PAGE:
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Are Surgical Masks the New Plastic Straws?

It’s no secret that the Corona Virus is very real. With people in lockdown or doing everything that they can to still carry on their usual lives and not catch it, it makes us wonder what effect this will have on the environment. 

We know that air pollution is down by up to 50% in certain parts of the world, waterways that were once ridden of wildlife have come back but what about all the disposable waste we are producing? 

After a survey by the environmental group, OceansAsia, on a trip to the Soko’s islands in Hong Kong found masses of surgical masks washing up on the shoreline.

Gary Stokes, OceanAsia’s Founder, said “We have found 70 discarded masks within 100 metres of the beach and an additional 30 masks when we returned a week later. Over time the team has seen the odd mask here and now, however, this time they were all along the high tide line and foreshore with new arrivals coming in on the current. When you suddenly have a population of seven million people wearing one or two masks per day the amount of trash generated is going to be substantial. The masks were not that old, some almost looked brand new meaning they were not in the water long.”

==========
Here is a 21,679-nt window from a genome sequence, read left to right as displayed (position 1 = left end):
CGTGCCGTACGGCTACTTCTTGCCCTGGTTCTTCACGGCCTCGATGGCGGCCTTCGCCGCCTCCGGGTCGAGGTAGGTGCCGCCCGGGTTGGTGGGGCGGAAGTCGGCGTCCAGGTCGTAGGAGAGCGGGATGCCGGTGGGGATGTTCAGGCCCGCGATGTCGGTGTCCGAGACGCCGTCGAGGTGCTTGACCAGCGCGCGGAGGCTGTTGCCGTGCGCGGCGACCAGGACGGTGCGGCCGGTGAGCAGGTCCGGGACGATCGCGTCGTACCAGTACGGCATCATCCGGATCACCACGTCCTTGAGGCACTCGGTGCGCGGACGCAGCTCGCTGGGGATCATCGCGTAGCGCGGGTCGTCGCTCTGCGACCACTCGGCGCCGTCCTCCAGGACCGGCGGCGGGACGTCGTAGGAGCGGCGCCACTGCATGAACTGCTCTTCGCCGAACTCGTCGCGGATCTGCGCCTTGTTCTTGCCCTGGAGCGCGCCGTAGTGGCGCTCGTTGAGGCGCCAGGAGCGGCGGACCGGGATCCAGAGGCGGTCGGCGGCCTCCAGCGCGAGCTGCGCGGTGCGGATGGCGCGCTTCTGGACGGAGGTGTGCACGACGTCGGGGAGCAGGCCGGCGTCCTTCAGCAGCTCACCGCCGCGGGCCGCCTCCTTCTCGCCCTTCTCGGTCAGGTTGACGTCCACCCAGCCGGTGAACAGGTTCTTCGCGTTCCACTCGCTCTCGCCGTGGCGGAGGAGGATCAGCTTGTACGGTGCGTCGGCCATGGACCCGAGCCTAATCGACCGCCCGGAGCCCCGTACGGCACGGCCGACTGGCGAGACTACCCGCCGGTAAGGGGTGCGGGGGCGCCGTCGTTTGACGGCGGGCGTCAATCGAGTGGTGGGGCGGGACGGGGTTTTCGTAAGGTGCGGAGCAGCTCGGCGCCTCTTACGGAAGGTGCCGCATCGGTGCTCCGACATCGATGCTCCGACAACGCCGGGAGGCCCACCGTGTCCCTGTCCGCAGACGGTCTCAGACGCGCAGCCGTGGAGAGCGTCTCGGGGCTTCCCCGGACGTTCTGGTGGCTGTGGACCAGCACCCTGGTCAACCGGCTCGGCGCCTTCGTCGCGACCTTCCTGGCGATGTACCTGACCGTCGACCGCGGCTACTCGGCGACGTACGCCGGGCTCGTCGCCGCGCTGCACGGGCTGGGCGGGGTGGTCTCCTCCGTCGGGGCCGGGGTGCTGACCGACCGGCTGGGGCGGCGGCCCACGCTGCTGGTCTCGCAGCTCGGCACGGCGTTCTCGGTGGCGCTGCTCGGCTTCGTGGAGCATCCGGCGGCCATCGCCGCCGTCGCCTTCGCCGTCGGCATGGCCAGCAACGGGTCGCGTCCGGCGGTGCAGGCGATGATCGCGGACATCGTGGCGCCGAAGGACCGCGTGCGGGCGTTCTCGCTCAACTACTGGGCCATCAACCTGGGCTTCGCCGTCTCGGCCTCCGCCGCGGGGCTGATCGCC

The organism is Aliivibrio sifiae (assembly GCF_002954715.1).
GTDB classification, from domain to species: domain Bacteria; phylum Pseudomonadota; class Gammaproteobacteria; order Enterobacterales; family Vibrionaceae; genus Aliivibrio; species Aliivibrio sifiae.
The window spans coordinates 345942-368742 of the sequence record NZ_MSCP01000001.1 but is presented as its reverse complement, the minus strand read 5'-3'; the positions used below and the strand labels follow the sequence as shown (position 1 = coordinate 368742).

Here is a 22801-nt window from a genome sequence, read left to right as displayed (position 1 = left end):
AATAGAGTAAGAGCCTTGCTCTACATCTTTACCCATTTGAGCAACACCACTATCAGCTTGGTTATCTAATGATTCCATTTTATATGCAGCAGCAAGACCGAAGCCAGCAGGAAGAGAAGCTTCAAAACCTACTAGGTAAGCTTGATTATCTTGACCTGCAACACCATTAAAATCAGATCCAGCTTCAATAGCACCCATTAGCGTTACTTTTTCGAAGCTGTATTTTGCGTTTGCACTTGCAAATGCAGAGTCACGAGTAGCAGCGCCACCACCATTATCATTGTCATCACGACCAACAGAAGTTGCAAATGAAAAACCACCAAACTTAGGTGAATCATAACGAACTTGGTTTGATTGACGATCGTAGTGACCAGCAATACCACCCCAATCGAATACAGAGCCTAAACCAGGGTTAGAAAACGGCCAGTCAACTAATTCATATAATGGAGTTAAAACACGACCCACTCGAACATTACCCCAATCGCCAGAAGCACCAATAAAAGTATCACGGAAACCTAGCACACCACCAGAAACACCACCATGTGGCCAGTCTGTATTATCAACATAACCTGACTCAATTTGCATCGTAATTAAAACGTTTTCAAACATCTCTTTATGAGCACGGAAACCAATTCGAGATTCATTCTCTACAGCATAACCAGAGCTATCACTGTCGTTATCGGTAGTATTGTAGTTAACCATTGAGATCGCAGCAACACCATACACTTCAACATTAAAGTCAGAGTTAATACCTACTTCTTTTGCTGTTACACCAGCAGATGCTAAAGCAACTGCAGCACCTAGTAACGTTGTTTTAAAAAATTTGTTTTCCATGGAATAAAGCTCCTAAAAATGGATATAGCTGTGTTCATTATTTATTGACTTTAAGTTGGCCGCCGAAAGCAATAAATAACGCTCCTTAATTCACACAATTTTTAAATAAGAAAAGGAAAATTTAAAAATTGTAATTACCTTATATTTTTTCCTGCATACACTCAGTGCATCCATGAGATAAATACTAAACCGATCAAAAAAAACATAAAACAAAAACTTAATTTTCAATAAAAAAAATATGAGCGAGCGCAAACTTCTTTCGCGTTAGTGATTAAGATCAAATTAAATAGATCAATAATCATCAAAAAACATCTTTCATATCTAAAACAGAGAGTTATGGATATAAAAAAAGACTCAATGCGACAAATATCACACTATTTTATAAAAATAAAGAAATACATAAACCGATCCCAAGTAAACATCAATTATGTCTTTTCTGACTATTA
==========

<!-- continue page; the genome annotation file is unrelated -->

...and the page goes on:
All these discarded single-use face masks used to protect the spread of COVID-19 could start causing significant harm to the environment. A mask that is ingested by a local turtle, pink dolphin or finless porpoise, for example, could easily become stuck in the digestive system of this animal, thereby killing it. 

Marine plastic pollution is already a serious problem, it is estimated that every year, over eight million tonnes of plastic enter our oceans. This plastic does not disappear but rather slowly breaks down into micro-plastic, which enters food chains, with devastating effect. 

So before you think about ordering yourself some disposable masks for your next shopping trip, why not look at a more sustainable fabric version which will allow you to wash it and not end up in the stomach of a turtle or dolphin. 


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